In case you didn't know it there is a fight over net neutrality. This fight will decide if the Internet will become controlled by the richest companies in the world or remain an even ground in which everyone can enjoy and compete. With the Internet showing up in places like cars, thermostats, garage doors, ovens, and more this fight has never been more critical. Whoever controls the Internet may end up controlling many aspects of our lives.
Tom Wheeler, chairman of the FCC, has released a document outlining how he believes the free flow of traffic on the Internet should be preserved. This proposal is in direct response to many court rulings in the past and how they have indicated to the FCC that ISPs must be considered a telecommunications service rather than an information service. This will be done by classifying them under title II of the telecommunications act and placing them under the purview of the FCC. Tom Wheeler's proposal outlines this exactly. The proposal also includes mobile data and all essential Internet access, just to make sure nothing tricky happens down the road.
On February 26, 2015 the FCC commissioners will vote on the proposed ISP change. It may be modified before that time but if it's goes to vote as it is now their decisions will have profound effects on many different aspects of American life.<
Remember the wristbands accounted how many steps you took it a day? These little items led to much more advanced technology that now monitors things such as heart rhythm, high blood pressure, blood sugar, early-onset heart attack, and more. All of these devices must be connected to the Internet in order to operate properly. Who's going to decide how quickly that data goes back and forth from the jogger with type II diabetes to the server that make sure he's not in a coma? What if the company that owns that particular product doesn't have the money to be in the "Fast Lane" of this new Internet? This is a life or death decision, albeit a very specific one.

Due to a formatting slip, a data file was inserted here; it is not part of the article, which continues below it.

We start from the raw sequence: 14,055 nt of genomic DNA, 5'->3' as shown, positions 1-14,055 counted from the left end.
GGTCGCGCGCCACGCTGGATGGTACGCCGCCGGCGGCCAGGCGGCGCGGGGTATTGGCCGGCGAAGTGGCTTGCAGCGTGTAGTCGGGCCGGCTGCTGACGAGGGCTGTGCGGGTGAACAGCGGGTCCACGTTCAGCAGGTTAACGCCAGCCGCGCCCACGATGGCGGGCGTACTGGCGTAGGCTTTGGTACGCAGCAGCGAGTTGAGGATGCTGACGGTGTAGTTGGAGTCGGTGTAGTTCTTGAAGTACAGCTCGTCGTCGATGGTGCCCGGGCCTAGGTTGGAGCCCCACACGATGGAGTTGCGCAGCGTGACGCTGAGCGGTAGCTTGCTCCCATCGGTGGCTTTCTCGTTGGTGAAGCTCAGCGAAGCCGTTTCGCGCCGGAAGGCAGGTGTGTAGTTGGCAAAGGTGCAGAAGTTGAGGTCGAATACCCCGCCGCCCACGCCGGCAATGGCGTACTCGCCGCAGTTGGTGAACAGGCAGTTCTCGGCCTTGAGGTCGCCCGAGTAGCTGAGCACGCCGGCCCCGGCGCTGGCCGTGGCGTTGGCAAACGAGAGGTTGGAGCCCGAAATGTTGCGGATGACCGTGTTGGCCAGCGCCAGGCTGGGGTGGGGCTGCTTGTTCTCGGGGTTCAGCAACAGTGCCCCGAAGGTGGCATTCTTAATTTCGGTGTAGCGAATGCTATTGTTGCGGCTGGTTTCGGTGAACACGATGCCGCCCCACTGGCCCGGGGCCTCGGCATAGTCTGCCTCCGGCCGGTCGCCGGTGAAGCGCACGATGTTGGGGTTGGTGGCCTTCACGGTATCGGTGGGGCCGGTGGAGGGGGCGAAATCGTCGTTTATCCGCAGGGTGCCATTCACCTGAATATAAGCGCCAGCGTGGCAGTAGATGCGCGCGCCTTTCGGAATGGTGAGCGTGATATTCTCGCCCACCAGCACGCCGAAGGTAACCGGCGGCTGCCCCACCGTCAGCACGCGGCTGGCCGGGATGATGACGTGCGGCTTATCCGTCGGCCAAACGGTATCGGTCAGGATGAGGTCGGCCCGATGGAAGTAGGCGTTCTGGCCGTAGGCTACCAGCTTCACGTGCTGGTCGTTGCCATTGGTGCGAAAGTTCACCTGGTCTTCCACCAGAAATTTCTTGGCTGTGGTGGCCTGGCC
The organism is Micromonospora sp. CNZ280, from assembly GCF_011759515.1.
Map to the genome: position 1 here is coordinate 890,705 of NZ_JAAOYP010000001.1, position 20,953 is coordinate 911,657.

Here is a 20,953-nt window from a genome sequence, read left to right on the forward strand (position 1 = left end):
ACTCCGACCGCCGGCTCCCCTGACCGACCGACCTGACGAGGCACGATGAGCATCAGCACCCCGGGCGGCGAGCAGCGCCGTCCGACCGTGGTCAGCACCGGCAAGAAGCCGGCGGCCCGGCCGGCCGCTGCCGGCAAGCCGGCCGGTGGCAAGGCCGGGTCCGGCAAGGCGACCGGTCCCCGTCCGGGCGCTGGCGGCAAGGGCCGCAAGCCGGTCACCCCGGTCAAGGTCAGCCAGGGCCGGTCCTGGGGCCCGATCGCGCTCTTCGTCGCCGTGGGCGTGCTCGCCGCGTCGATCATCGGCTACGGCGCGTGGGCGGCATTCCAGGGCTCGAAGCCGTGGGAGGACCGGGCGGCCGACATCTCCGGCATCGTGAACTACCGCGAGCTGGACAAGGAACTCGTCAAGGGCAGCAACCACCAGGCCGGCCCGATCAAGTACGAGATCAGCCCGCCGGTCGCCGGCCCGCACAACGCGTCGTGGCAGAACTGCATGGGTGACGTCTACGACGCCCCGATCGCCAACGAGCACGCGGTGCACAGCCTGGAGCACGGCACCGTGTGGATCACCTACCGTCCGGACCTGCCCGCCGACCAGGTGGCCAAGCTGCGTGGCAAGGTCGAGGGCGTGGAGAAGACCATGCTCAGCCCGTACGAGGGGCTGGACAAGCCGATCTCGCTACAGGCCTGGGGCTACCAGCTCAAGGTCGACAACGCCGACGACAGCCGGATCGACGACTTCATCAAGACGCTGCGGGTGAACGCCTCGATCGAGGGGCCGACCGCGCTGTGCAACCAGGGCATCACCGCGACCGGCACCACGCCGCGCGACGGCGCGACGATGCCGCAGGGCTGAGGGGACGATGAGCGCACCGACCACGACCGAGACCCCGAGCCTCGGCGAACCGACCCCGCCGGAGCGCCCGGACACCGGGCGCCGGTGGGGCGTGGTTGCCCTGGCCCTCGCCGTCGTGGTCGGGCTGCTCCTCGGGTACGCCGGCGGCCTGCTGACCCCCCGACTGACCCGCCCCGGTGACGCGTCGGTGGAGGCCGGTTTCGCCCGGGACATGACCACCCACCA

Smart cars must have fast, reliable Internet connections. These cards may not drive themselves yet but they contain a great deal of automation that drivers have come to rely on. In the very near future cars will alert surrounding cars of their current positions of the hit each other and provide warnings to drivers. Information about possible accidents ahead, traffic conditions, weather, and more will all be made available to drivers via their cars Internet connection. All of these options are currently in the planning stages, but they all rely on an Internet that is available to everyone the same rate.
Text messaging is now more common than verbal phone communication. It's fast, easy, and not as intrusive as a phone call. Currently mobile phone calls are protected under title II as that is data traveling across the phone network, data is not so protected. The FCC proposal would protect texts in the same way that it protects phone calls, making sure all of them are treated equally. This could also be expanded to protect purchases.
More viewers are watching Netflix Instant than cable TV. This is true now and the gap is growing despite cable's attempts to close it with on demand viewing and other offerings. Regardless of their attempts it is clear that entertainment is online, and nothing is going to stop it. Is the amount of traffic now created by Netflix that has started the battle over net neutrality and telecommunications companies are in a panic over what this video streaming company can do. Many carriers are now charging Netflix for faster access which of course is what this debate is all about. Unfortunately Netflix did pay for faster access, but this only came after several carriers extorted by slowing data feeds from Netflix.